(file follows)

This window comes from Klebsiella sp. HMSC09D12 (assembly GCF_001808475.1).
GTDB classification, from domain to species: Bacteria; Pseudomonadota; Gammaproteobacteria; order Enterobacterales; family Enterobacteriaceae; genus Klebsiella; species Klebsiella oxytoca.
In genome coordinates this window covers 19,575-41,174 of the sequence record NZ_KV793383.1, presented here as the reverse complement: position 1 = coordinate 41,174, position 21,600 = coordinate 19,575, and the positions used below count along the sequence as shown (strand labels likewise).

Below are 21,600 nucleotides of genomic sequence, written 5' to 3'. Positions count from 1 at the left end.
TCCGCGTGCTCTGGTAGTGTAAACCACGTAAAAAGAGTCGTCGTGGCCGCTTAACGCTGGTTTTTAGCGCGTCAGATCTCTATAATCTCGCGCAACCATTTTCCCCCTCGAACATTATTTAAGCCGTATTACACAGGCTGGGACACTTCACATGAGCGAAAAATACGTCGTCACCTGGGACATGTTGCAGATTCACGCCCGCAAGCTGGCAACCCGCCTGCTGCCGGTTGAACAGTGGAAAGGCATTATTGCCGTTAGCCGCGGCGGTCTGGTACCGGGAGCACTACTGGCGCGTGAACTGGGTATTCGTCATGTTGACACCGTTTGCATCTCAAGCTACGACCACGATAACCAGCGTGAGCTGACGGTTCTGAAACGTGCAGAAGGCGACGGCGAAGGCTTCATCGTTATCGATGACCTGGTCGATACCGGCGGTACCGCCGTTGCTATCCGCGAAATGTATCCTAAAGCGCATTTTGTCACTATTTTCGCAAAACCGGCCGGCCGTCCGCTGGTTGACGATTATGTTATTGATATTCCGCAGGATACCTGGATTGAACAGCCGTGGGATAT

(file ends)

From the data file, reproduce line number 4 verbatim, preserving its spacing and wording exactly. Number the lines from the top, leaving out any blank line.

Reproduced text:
Below are 21,600 nucleotides of genomic sequence, written 5' to 3'. Positions count from 1 at the left end.